Snapchat isn’t localized to high schools anymore. During the fall term, Snapchat use exploded amongst Yale undergrads. After viewing Snapchat’s rampant growth on Yale’s campus firsthand, I understand why Snapchat’s features are compelling and why it’s growing so damn fast.
Snapchat is growing faster than you think
In September, virtually no one at Yale used Snapchat. Today, it’s huge. To measure Snapchat’s penetration, I went through my phone contacts and counted up all the Yale students who had accounts. 97 out of the 157 Yale undergraduates in my phone have Snapchat accounts. Assuming my contacts are representative of the Yale population , then nearly two-thirds of Yale uses Snapchat.
Snapchat’s viral growth within the Yale community is especially impressive when you consider that the platform has no content. There’s no Facebook wall or Instagram feed to consume - rather, people sign up for Snapchat because it’s a better way to communicate. When sending personal notes, Snapchat’s transient messages and group messaging functionality cultivate more captivating experiences than text or picture messaging.
Snapchat’s time limits make snaps more engaging. Since snaps disappear seconds after they are opened, users feel comfortable sending spontaneous and personal messages that they would not want ingrained into digital histories. Sending a headshot to a friend via text feels forced, but sending a warm gaze or a silly face via Snapchat is natural. Snapchat pictures tend to be candid and unprepared, which makes the messages feel more personal, more real. Additionally, since every message has a time limit, users are present when opening snaps. Snapchat attracts its users’ full attention since they have only a few seconds to capture the details of each message. This engagement makes the experience more satisfying - it feels like a real conversation. Interestingly, Snapchat maintains the feeling of a one-on-one conversation even when messaging groups.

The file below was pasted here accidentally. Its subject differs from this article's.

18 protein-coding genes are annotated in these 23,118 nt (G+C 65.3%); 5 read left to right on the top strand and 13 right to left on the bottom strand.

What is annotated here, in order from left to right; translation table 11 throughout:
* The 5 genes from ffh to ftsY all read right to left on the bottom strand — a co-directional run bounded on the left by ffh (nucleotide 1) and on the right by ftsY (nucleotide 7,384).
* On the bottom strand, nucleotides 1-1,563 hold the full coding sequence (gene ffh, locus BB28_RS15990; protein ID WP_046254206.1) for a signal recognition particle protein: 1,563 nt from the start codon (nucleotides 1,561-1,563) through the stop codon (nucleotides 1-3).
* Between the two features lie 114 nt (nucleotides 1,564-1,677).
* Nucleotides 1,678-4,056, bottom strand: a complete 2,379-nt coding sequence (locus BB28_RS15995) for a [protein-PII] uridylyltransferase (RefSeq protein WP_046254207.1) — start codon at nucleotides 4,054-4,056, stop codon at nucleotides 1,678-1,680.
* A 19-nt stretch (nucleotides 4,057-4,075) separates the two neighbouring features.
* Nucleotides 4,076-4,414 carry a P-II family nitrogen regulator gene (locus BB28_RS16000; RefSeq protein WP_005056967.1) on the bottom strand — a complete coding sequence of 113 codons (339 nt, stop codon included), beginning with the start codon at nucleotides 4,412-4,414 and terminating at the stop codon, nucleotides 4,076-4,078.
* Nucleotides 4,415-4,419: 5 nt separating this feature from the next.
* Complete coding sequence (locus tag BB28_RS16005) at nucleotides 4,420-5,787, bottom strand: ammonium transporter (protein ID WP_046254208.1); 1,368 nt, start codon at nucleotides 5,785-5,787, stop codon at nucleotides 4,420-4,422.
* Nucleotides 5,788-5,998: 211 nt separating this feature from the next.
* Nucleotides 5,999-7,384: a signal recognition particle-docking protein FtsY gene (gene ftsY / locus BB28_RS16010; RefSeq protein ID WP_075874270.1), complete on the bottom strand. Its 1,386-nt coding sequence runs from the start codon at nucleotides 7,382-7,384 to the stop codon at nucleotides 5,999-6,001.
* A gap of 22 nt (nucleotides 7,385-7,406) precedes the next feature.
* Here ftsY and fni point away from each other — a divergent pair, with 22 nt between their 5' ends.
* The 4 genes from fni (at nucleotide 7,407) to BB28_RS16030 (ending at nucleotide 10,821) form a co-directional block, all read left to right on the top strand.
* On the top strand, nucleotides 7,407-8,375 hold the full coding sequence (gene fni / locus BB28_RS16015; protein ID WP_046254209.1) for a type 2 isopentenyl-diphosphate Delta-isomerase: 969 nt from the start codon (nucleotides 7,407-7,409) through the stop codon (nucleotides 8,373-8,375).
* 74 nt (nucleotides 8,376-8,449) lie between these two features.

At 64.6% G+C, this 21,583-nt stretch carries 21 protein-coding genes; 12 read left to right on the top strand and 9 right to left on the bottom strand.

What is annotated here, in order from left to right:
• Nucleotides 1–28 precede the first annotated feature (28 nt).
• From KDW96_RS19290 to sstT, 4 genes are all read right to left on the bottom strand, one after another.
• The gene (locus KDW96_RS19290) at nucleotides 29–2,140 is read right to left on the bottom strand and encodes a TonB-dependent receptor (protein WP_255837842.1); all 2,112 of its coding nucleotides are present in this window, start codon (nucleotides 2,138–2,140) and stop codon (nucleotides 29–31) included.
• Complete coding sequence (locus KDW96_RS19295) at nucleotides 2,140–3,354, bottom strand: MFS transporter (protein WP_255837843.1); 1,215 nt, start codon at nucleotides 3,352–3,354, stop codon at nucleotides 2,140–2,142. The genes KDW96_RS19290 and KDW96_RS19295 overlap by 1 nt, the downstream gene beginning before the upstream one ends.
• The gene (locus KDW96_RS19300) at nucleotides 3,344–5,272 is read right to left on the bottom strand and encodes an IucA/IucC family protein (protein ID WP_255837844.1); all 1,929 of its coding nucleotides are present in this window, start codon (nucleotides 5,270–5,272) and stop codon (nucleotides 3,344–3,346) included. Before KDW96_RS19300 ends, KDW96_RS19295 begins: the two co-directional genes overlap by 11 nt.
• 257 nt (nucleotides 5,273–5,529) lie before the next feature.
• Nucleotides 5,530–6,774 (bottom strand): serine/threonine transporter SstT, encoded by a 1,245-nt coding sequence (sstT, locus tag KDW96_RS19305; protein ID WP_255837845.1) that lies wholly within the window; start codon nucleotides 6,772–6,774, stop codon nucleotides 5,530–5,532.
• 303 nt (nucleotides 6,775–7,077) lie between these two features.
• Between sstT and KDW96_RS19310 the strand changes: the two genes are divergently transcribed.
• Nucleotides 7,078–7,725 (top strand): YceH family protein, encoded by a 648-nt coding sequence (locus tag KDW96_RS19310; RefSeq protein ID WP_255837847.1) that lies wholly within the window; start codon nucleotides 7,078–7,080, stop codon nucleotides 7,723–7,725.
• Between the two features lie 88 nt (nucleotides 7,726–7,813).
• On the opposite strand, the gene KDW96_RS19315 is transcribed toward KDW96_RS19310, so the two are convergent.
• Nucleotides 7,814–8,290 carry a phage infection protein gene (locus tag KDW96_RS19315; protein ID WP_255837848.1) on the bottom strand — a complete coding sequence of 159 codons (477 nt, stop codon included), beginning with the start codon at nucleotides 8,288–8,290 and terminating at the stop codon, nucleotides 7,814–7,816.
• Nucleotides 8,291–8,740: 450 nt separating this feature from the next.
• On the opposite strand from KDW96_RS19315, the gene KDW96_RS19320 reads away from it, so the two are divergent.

Here’s the secret sauce to Snapchat’s viral growth: its group messaging functionality. When a user sends a snap to multiple friends, the recipients receive a snap indistinguishable from an individualized message. In effect, mass snaps feel personalized. This is the holy grail of messaging platforms: evoking strong emotion with minimal friction. Consider this emotion/friction matrix:
|High Emotion||Low Emotion|
|High Friction||Handwritten Letter||Morse Code|
|Low Friction||Mass SnapChat||Mass Texting (MMS)|
The virality of a messaging platform equals its emotion-friction ratio, and the Snapchat paradigm maximizes this virality coefficient. A Snapchat of a funny face will evoke a visceral reaction in the recipient before they have time to consider the meaning behind the message. Conversely, when someone receives an MMS, the first thing they see is the recipient list. Users immediately dissect mass text messages before experiencing them. To solve this problem, Snapchat is intentionally ambiguous. Since the meaning behind a snap is opaque, Snapchat alleviates senders’ social inhibitions. This is revolutionary: by altering the social dynamics of digital messaging, Snapchat created an atmosphere in which people share more openly.
Have you ever felt self-conscious about your ‘texting ratio’ after you send three or four texts without a response? Snapchat has no messaging history; it relieves insecurities about message imbalances. Problem solved.